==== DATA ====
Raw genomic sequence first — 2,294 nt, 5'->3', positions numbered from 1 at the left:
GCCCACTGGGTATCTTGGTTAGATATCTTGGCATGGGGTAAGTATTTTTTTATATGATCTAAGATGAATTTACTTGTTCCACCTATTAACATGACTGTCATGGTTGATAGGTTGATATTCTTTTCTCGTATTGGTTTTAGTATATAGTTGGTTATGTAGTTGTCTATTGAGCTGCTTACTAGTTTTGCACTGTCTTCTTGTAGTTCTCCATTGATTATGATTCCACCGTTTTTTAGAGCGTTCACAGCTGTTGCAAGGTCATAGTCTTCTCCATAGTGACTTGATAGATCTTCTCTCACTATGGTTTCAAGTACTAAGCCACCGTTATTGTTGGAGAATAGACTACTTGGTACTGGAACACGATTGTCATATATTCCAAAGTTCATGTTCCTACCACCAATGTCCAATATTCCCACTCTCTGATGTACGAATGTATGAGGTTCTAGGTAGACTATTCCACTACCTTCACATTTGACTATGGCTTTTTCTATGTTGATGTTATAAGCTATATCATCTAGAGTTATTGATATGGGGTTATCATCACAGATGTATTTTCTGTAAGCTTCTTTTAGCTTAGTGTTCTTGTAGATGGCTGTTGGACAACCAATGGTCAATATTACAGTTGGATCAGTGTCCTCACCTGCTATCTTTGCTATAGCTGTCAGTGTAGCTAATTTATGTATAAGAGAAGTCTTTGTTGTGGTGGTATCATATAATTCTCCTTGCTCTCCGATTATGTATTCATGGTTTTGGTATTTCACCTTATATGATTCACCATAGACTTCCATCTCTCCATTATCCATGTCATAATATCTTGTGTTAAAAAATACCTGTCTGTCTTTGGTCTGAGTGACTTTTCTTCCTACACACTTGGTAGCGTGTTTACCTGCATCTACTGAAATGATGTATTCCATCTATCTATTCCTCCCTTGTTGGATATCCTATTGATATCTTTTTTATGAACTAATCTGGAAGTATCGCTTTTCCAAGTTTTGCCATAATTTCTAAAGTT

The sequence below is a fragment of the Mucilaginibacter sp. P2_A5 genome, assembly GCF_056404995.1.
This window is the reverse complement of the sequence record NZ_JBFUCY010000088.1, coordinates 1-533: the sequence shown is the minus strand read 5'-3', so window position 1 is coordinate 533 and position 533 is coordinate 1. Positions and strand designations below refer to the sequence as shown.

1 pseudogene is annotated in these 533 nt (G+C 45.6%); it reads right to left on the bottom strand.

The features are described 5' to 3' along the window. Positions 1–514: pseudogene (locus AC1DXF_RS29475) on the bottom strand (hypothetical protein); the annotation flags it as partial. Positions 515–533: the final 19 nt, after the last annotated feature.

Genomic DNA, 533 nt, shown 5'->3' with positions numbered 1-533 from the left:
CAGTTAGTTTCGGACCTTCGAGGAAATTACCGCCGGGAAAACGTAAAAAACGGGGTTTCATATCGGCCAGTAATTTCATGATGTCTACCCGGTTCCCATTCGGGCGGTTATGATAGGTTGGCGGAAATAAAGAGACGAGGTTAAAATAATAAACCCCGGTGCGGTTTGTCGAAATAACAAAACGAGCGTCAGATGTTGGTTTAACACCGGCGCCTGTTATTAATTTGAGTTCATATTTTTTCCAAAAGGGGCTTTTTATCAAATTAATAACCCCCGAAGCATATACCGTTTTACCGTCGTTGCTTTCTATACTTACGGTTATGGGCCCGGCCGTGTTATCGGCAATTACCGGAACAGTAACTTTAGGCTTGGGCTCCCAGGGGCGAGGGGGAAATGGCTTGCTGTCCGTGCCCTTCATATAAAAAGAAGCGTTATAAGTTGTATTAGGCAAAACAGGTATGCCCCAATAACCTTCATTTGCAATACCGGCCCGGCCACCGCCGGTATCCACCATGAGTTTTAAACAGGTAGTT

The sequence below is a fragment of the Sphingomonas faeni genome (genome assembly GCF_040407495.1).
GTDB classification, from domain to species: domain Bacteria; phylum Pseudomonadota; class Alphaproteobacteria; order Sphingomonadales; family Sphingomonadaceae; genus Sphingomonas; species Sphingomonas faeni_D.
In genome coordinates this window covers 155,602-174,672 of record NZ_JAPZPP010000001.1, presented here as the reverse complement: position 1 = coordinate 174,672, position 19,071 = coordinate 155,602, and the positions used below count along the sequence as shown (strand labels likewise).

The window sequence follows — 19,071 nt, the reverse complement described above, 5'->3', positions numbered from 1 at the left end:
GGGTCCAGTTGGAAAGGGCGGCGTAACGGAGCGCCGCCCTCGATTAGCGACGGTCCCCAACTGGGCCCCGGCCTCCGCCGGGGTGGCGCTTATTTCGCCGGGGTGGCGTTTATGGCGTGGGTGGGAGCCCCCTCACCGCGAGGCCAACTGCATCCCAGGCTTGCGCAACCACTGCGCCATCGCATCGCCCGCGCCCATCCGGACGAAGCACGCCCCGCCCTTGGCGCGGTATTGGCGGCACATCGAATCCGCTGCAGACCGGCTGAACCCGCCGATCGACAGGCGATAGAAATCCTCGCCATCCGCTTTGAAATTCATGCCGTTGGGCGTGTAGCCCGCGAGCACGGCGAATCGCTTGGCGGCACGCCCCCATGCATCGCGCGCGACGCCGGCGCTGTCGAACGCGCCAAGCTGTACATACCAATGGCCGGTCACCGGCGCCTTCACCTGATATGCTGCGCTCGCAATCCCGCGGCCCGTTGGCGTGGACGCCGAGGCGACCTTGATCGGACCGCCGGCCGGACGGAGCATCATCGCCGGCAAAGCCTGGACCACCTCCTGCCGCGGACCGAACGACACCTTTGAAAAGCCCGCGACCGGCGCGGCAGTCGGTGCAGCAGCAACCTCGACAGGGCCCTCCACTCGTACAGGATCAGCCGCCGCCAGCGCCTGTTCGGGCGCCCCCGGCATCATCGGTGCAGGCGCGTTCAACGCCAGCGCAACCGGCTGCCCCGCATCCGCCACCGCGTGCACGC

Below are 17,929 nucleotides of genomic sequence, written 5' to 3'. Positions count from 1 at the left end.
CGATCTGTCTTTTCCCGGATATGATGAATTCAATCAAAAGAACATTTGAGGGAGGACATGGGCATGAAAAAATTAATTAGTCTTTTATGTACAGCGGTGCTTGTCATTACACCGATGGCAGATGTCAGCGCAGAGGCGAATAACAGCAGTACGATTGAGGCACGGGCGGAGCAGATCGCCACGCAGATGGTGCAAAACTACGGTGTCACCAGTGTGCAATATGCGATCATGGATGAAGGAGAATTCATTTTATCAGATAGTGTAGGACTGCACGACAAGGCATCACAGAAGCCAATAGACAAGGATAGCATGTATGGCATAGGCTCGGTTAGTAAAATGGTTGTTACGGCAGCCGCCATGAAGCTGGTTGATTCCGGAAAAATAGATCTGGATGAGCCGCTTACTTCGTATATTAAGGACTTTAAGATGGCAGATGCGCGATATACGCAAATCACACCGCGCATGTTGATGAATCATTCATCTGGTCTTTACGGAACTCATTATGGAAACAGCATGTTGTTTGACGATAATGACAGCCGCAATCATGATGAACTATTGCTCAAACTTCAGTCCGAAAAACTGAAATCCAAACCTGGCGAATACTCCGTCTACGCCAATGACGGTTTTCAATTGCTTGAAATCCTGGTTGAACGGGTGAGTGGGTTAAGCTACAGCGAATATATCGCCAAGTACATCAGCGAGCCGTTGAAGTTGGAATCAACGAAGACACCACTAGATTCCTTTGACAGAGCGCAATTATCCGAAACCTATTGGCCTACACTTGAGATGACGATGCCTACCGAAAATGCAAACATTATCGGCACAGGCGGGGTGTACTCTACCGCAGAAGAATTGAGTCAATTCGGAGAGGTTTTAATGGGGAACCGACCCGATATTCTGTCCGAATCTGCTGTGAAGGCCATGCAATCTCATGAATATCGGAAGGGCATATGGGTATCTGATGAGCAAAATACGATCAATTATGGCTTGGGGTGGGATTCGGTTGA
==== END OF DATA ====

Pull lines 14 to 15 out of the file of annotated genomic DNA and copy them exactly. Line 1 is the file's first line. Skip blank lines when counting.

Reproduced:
Below are 17,929 nucleotides of genomic sequence, written 5' to 3'. Positions count from 1 at the left end.
CGATCTGTCTTTTCCCGGATATGATGAATTCAATCAAAAGAACATTTGAGGGAGGACATGGGCATGAAAAAATTAATTAGTCTTTTATGTACAGCGGTGCTTGTCATTACACCGATGGCAGATGTCAGCGCAGAGGCGAATAACAGCAGTACGATTGAGGCACGGGCGGAGCAGATCGCCACGCAGATGGTGCAAAACTACGGTGTCACCAGTGTGCAATATGCGATCATGGATGAAGGAGAATTCATTTTATCAGATAGTGTAGGACTGCACGACAAGGCATCACAGAAGCCAATAGACAAGGATAGCATGTATGGCATAGGCTCGGTTAGTAAAATGGTTGTTACGGCAGCCGCCATGAAGCTGGTTGATTCCGGAAAAATAGATCTGGATGAGCCGCTTACTTCGTATATTAAGGACTTTAAGATGGCAGATGCGCGATATACGCAAATCACACCGCGCATGTTGATGAATCATTCATCTGGTCTTTACGGAACTCATTATGGAAACAGCATGTTGTTTGACGATAATGACAGCCGCAATCATGATGAACTATTGCTCAAACTTCAGTCCGAAAAACTGAAATCCAAACCTGGCGAATACTCCGTCTACGCCAATGACGGTTTTCAATTGCTTGAAATCCTGGTTGAACGGGTGAGTGGGTTAAGCTACAGCGAATATATCGCCAAGTACATCAGCGAGCCGTTGAAGTTGGAATCAACGAAGACACCACTAGATTCCTTTGACAGAGCGCAATTATCCGAAACCTATTGGCCTACACTTGAGATGACGATGCCTACCGAAAATGCAAACATTATCGGCACAGGCGGGGTGTACTCTACCGCAGAAGAATTGAGTCAATTCGGAGAGGTTTTAATGGGGAACCGACCCGATATTCTGTCCGAATCTGCTGTGAAGGCCATGCAATCTCATGAATATCGGAAGGGCATATGGGTATCTGATGAGCAAAATACGATCAATTATGGCTTGGGGTGGGATTCGGTTGA